Ireland's tourism board Fáilte Ireland has unveiled its plans for 2022 to support the recovery of the Irish tourism industry following almost two years of Covid-19 lockdowns.

The plan, entitled "From Survival to Recovery", will see a doubling of investment in domestic marketing to €10 million in order to encourage more short breaks around Ireland throughout the year. 

It also includes four regional strategies for Dublin, Ireland's Ancient East, the Wild Atlantic Way, and Ireland's Hidden Heartlands, while it also features 27 "Destination Development Plans". 

The plan additionally includes a "Digital That Delivers" program, which aims to enhance the digital capabilities of more than 400 Irish tourism businesses. 

Fáilte Ireland will also conduct a digital audit of more than 800 Irish hotels and will be ensuring that businesses are "visible, searchable, and most importantly, bookable". 

The national tourism development authority said that inflation and staff shortages remain two of the biggest challenges facing the Irish tourism industry in 2022. 

There are an estimated 40,000 vacancies across the Irish tourism sector, with unfilled roles across every level from front of house to middle management. 

"Staffing and competitiveness are the two most significant challenges facing the recovery of tourism in 2022. The pandemic has had a profound impact on the industry’s skill base, with a mass exodus of workers into other industries that reopened earlier," Fáilte Ireland CEO Paul Kelly said in a statement. 

Jenny De Saulles, Fáilte Ireland’s Director of Sector Development, outlined the tourism board's response to the staff and skills crisis in the tourism and hospitality industry. 

De Saulles said competition for skilled workers is at an "all-time high" and added that the tourism industry needed to adapt to attract new staff and retain existing workers.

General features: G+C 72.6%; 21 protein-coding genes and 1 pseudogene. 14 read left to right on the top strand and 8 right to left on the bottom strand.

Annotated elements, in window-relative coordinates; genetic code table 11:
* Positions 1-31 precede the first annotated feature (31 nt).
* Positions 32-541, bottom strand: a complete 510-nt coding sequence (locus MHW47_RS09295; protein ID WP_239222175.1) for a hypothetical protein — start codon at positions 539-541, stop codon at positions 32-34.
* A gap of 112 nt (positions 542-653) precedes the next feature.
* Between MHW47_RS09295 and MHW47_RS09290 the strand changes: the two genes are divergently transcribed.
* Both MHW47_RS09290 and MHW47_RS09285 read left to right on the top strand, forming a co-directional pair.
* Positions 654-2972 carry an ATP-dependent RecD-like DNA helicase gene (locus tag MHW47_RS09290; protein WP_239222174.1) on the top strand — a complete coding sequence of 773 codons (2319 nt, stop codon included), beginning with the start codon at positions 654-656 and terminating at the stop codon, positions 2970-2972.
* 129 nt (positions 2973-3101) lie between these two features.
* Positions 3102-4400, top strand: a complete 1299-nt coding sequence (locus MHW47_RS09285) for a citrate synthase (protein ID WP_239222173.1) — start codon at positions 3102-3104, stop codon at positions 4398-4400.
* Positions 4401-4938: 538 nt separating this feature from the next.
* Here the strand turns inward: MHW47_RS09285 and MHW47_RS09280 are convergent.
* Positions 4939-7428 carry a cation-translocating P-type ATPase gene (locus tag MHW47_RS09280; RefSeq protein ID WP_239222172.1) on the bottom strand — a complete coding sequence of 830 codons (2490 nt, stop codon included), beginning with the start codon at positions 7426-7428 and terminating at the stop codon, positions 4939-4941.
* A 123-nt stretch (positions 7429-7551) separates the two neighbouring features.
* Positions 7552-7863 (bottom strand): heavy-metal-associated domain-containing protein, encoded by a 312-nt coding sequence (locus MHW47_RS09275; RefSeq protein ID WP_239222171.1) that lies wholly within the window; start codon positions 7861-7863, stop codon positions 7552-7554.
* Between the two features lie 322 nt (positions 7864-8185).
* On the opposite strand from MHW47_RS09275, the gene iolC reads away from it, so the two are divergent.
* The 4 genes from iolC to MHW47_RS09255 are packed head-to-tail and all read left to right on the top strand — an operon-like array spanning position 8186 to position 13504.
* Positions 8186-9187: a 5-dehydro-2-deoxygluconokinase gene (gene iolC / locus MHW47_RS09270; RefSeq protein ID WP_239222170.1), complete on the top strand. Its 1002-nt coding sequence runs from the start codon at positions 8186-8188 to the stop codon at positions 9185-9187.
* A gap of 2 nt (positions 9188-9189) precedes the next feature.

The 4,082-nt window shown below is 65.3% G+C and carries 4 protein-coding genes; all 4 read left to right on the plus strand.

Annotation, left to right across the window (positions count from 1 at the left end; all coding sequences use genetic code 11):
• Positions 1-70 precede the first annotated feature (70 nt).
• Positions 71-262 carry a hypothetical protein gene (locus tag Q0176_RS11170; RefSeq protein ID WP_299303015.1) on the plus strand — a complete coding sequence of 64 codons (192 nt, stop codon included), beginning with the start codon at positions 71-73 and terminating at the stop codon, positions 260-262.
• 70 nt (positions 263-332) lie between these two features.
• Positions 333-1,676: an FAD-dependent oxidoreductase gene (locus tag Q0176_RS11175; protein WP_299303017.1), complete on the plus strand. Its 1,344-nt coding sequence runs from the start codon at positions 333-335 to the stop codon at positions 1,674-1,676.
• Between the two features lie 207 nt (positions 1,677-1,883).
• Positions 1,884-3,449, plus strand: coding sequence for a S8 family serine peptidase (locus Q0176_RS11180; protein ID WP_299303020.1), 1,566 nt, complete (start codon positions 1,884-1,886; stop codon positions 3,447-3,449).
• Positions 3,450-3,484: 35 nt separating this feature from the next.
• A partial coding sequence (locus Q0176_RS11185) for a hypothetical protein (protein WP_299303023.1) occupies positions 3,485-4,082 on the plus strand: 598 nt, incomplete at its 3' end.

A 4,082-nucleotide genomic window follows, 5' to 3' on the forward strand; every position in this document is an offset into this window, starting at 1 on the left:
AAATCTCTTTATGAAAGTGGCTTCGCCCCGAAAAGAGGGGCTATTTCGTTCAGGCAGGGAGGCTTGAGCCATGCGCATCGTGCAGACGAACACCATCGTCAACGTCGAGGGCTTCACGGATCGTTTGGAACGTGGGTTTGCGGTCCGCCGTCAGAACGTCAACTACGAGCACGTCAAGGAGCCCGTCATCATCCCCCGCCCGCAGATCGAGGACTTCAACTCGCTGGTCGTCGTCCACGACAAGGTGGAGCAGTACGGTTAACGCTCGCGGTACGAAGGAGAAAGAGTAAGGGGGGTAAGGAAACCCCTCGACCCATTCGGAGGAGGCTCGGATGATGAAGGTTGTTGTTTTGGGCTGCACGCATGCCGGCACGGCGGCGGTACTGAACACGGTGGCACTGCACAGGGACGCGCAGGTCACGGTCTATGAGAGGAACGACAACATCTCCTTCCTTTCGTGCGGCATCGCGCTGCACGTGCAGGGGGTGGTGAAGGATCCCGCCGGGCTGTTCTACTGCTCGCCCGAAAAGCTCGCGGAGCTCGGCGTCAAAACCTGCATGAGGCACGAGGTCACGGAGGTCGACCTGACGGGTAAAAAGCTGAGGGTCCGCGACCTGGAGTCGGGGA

"There are three key action areas where Fáilte Ireland will support industry. Fundamentally they are about getting the people, keeping the people, and upskilling the people – and each of these go hand in hand. If you have good retention and development programs, people are more likely to want to work for you," De Saulles said. 

"The package of supports announced today will help businesses in their immediate recruitment efforts and help them to commit to driving long-term change to make the industry an appealing and rewarding workplace that can attract and retain talent." 

Kelly added that he hoped the publication of the plan would enable the "transition from survival to a sustained and sustainable recovery". 

"Tourism is a building block for regional balance and a critical contributor to social cohesion. It is essential for creating sustainable communities and a significant generator of jobs in regional and rural Ireland. As a critical part of the national economy, only when tourism recovers can there be a nationwide recovery." 

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